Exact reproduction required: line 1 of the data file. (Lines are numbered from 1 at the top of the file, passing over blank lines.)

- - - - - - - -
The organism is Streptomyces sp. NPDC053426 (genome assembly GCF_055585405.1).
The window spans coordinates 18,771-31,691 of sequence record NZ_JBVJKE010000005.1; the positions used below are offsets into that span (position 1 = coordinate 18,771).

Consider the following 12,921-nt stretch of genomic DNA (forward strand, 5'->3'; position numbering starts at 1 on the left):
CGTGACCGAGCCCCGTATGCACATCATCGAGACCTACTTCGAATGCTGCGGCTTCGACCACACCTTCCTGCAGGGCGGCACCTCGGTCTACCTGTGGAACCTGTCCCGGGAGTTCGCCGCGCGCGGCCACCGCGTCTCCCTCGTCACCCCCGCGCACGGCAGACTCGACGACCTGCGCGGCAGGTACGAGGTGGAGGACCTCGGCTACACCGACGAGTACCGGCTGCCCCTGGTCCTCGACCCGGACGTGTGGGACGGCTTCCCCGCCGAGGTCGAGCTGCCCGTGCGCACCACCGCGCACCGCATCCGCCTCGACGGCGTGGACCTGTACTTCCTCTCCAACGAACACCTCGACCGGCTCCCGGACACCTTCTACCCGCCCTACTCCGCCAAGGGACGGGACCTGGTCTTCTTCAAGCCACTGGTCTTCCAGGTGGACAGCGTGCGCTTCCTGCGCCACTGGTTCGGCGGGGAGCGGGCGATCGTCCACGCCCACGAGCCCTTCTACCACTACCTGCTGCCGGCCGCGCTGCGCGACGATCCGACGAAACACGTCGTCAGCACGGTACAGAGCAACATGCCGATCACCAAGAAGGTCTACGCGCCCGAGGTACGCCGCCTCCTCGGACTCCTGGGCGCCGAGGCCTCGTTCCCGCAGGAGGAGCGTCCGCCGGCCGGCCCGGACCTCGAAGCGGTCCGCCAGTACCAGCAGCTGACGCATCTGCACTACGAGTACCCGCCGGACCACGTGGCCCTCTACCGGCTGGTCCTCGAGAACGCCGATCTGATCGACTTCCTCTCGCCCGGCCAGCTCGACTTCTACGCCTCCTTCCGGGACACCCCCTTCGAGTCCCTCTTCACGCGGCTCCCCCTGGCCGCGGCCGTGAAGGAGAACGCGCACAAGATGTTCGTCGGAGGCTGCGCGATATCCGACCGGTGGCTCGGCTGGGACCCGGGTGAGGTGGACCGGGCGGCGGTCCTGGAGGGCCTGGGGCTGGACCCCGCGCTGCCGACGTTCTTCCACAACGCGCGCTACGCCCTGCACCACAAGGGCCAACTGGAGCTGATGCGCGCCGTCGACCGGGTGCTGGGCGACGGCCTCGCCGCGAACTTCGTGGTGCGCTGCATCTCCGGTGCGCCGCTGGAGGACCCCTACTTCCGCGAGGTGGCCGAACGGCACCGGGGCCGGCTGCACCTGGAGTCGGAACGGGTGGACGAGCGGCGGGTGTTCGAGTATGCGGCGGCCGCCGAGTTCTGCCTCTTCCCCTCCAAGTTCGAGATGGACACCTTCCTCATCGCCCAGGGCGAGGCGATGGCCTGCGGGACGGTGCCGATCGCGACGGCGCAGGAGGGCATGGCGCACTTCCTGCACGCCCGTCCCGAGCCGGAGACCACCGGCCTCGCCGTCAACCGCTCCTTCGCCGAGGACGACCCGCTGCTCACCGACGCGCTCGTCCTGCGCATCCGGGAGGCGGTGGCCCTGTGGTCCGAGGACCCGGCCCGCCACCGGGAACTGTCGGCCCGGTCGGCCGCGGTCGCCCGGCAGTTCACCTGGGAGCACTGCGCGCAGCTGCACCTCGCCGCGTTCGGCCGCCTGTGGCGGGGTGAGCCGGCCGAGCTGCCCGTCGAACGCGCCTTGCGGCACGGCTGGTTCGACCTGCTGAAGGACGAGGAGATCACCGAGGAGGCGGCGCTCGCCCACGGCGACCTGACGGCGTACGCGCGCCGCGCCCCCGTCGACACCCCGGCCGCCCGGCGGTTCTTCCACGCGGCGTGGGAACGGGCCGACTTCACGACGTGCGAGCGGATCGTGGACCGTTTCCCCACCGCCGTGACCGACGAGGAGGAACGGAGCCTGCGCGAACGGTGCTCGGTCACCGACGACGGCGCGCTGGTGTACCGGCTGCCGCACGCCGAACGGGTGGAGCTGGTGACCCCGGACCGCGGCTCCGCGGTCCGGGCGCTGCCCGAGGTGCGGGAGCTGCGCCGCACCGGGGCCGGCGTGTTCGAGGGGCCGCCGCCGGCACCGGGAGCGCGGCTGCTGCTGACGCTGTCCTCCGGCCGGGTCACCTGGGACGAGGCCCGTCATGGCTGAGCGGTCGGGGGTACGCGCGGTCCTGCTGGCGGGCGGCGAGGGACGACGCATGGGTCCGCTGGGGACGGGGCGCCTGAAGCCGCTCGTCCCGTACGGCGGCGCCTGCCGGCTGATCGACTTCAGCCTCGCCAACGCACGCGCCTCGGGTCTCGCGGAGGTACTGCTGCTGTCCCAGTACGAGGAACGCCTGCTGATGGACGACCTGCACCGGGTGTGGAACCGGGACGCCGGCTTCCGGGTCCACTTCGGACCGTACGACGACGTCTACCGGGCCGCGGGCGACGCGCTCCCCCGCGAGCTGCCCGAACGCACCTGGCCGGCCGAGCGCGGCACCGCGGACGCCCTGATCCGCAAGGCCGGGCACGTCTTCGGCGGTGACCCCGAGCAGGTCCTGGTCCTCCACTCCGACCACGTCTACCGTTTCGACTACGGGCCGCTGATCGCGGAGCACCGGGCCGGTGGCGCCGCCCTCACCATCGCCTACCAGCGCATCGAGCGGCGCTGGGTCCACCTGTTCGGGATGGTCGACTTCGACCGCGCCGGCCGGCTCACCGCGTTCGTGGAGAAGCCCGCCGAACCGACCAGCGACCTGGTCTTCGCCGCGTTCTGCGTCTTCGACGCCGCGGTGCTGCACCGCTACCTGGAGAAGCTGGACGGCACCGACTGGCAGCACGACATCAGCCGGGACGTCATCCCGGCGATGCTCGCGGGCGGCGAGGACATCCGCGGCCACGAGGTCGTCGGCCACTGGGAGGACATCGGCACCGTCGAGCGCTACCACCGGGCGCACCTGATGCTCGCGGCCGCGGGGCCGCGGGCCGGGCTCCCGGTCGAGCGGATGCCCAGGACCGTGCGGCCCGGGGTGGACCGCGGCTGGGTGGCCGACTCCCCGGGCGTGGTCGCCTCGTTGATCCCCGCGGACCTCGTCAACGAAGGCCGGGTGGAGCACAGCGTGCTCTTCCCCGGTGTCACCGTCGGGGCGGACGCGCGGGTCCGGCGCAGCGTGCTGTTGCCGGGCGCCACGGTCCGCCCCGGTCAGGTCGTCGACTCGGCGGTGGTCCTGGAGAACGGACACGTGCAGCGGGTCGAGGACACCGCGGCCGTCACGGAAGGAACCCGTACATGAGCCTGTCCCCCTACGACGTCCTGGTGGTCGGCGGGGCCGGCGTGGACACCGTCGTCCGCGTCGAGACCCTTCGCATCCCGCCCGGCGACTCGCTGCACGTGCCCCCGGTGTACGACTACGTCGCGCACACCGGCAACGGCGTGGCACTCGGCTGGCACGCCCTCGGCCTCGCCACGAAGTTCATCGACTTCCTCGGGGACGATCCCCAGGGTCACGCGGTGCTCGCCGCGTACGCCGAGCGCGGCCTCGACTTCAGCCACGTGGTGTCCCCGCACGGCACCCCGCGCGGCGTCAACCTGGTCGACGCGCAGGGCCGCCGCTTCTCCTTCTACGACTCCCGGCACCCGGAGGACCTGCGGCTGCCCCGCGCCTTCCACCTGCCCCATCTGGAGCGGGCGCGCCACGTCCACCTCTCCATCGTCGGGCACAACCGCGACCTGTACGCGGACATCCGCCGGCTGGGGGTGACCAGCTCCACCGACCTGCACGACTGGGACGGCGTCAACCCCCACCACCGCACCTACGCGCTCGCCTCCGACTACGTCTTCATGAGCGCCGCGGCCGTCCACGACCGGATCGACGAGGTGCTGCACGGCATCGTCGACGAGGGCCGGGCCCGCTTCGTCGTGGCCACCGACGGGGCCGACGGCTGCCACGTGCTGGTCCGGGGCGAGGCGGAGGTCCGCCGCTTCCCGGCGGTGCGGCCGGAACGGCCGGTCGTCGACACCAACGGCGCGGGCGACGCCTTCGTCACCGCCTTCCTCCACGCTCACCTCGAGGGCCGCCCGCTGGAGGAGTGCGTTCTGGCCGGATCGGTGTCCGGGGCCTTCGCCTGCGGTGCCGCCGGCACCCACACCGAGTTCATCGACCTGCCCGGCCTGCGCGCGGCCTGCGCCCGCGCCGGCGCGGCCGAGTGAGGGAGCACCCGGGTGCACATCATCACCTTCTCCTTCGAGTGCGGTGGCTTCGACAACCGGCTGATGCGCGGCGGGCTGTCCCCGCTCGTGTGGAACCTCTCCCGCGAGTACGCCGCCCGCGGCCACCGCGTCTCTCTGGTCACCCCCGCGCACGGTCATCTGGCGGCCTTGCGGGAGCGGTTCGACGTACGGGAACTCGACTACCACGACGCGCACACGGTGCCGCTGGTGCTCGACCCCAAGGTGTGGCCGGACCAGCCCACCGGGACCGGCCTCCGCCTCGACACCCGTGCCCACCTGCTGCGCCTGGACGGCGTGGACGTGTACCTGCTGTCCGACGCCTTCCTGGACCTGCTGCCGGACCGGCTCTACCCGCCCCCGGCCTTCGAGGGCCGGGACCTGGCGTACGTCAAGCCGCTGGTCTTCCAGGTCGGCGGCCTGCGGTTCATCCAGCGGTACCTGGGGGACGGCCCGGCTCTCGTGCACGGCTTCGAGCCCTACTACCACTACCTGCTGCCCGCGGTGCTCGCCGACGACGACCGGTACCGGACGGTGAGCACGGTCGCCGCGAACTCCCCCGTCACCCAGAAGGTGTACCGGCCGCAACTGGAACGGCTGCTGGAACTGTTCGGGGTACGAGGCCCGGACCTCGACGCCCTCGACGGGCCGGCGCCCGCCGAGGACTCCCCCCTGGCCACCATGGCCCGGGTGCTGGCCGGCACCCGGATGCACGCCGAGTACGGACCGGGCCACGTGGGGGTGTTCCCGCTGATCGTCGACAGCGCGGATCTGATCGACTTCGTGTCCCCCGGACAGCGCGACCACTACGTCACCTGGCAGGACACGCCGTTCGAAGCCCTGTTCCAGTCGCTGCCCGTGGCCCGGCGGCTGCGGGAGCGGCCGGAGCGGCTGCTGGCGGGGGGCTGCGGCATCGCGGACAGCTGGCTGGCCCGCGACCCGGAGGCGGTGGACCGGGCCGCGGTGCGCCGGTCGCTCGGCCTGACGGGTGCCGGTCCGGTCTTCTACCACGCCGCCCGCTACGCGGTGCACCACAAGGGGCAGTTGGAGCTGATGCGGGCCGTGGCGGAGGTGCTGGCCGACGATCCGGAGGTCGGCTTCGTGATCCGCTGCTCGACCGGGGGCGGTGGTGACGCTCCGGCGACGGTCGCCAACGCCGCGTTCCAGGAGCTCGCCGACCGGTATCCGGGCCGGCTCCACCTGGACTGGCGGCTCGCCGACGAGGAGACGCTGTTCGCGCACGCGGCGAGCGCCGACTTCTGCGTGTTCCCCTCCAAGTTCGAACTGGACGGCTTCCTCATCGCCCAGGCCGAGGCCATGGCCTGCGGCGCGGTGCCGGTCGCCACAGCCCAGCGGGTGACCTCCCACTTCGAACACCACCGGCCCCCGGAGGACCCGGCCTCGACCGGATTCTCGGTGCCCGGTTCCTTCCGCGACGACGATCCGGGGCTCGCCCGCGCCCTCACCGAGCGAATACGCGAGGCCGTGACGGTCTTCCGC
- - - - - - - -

The organism is Streptomyces sp. NPDC053426 (genome assembly GCF_055585405.1).